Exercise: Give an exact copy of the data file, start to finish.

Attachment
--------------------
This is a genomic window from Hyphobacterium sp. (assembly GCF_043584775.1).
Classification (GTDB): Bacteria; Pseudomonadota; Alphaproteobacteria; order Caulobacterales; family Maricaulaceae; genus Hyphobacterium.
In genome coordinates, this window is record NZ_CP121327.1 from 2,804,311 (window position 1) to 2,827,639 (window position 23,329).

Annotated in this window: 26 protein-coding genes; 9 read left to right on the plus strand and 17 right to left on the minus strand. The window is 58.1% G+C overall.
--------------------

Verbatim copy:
This is a genomic window from Hyphobacterium sp. (assembly GCF_043584775.1).
Classification (GTDB): Bacteria; Pseudomonadota; Alphaproteobacteria; order Caulobacterales; family Maricaulaceae; genus Hyphobacterium.
In genome coordinates, this window is record NZ_CP121327.1 from 2,804,311 (window position 1) to 2,827,639 (window position 23,329).

Annotated in this window: 26 protein-coding genes; 9 read left to right on the plus strand and 17 right to left on the minus strand. The window is 58.1% G+C overall.